Thirteen hours only from the Earth to Mars, and here was a growl at the length of the voyage!
- p. 68
I don't usually like ebooks, but I make an exception for Singularity & Co
. Singularity & Co find old, long-since out-of-print sci-fi novels, secure the rights if there are rights to secure, and then make a handsome new ebook (and, I believe, actual book) out of them. I jumped on their Kickstarter at the "free ebooks forever" option, because my (pretty intense, honestly) dislike of ebooks was trumped by "cool idea" and "free shit forever." (I haven't yet checked out their physical store yet, by the way, even though it is in the place where I dwell
I was very excited when they dropped their first book, and even moreso when I found out it was a little-known novel from the late 19th century about space travel -- and with an introduction by Jules Verne, no less! Well, in as many ways as Robert Cromie's A Plunge Into Space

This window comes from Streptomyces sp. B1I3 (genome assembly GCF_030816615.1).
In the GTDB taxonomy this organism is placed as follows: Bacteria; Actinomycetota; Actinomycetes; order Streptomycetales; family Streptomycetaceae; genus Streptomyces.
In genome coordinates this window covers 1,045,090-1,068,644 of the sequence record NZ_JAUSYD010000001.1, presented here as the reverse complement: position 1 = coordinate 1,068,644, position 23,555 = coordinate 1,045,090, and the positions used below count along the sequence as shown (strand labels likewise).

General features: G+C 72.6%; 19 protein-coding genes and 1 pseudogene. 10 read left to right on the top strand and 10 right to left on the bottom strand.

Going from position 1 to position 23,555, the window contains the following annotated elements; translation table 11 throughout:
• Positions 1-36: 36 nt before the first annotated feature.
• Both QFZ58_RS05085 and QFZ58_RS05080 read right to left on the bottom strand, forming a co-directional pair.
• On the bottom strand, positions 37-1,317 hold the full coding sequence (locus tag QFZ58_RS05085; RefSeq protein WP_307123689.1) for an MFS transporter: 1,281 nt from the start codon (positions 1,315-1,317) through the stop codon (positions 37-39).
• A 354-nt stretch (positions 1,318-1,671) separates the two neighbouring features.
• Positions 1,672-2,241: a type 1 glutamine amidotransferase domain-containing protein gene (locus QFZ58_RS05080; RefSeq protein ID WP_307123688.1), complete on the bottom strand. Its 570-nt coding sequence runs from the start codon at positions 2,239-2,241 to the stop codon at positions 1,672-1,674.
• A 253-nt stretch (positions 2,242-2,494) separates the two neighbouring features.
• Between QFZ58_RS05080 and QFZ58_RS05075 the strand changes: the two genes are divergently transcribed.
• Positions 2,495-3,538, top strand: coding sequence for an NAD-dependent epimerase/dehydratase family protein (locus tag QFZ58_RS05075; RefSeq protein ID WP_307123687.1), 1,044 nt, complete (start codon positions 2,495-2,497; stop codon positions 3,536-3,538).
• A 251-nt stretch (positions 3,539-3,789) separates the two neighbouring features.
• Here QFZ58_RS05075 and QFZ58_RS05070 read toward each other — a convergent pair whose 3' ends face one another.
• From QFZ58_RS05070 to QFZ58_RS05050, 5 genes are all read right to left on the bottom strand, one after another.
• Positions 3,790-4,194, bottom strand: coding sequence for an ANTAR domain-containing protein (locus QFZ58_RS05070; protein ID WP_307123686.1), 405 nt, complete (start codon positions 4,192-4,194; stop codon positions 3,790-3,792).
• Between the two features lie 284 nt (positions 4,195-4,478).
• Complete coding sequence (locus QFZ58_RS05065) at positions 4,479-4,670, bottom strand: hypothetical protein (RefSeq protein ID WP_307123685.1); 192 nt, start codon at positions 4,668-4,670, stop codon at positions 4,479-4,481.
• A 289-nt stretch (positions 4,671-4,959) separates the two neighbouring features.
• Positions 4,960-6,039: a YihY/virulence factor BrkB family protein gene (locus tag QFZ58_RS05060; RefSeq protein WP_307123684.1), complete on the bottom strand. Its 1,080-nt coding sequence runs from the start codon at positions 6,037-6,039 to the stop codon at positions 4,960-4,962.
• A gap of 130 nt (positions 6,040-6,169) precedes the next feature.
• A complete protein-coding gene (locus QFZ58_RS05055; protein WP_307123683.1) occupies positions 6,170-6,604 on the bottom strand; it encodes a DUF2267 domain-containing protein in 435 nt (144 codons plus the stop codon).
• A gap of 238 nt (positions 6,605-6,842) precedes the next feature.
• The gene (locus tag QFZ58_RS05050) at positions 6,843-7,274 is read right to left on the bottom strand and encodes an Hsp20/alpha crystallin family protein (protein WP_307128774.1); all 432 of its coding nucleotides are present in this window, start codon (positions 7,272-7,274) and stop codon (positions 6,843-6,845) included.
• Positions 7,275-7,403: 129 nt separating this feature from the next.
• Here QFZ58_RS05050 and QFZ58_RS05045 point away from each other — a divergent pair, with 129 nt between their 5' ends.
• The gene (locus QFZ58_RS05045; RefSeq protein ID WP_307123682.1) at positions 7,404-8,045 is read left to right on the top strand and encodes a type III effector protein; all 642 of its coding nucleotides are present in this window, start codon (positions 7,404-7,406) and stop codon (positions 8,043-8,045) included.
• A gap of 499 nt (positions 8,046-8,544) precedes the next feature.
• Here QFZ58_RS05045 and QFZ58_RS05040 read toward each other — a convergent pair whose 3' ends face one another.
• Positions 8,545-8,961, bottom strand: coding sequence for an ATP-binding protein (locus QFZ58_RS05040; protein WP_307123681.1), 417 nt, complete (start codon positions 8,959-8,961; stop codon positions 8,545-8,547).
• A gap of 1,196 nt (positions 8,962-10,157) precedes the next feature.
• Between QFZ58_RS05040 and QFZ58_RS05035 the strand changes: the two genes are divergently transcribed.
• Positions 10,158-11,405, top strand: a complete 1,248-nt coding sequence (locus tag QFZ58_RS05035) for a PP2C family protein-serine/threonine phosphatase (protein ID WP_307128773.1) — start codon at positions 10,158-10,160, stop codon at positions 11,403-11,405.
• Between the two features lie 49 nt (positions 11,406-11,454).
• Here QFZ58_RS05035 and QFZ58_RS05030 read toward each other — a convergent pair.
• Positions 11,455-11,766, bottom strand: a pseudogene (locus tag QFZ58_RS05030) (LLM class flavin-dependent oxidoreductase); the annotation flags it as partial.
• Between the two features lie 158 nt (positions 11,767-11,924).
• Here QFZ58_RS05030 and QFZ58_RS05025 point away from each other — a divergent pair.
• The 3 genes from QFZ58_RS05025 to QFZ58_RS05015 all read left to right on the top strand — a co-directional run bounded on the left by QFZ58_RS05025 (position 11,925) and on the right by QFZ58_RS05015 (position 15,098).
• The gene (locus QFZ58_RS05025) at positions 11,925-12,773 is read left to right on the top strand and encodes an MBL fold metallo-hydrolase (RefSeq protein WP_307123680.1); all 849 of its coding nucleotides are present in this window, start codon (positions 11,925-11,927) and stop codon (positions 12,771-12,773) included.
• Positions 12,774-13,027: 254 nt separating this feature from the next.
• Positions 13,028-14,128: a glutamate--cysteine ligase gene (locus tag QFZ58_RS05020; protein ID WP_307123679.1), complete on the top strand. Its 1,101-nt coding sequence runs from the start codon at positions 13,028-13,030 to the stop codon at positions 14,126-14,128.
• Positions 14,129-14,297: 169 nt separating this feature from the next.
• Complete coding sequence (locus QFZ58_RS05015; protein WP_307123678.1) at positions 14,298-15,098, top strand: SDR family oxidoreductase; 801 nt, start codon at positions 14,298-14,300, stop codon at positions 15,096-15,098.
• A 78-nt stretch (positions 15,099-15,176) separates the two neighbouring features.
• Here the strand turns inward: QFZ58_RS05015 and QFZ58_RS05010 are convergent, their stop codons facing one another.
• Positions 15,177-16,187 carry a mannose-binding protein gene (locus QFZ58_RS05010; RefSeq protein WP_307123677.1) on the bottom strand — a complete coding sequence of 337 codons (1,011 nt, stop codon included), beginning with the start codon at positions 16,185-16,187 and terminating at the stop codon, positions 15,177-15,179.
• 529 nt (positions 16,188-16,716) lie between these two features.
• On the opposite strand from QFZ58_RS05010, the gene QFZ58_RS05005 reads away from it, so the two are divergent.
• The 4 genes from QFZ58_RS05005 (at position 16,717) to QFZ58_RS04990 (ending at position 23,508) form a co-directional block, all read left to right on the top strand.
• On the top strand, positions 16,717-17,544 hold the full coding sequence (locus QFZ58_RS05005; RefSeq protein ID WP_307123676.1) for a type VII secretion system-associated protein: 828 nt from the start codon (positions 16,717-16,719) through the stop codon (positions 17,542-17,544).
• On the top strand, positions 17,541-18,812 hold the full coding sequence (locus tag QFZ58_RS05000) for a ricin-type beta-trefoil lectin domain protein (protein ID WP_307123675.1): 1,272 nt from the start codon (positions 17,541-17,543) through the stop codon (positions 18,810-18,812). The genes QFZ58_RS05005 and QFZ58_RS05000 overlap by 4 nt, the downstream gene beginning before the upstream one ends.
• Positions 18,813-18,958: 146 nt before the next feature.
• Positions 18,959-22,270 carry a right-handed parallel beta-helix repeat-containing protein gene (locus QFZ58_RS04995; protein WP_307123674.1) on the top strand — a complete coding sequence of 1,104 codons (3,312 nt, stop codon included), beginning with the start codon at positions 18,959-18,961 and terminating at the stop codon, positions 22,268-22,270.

lived up to my hopes, it also lived up to demonstrating why
it's largely forgotten. It is very much a mixed bag.A Plunge Into Space
has moments that are genuinely wondrous. It also has sections that are clumsy in a way that's funny and endearing, like an old b-movie or stories that you once didn't know were amateurish because you were a child. But there are stretches that feel actually, sometimes interminably, bad, and sometimes offensive. Like, even-after-taking-into-account-that-it's-from-the-19th-century offensive. When this book is at it's most enjoyable, it is also batshit crazy, and kinda charmingly incompetent.[The rest of the review is on my blog. I get into why human drama doesn't work if you can't write humans, and some scary colonial shit.]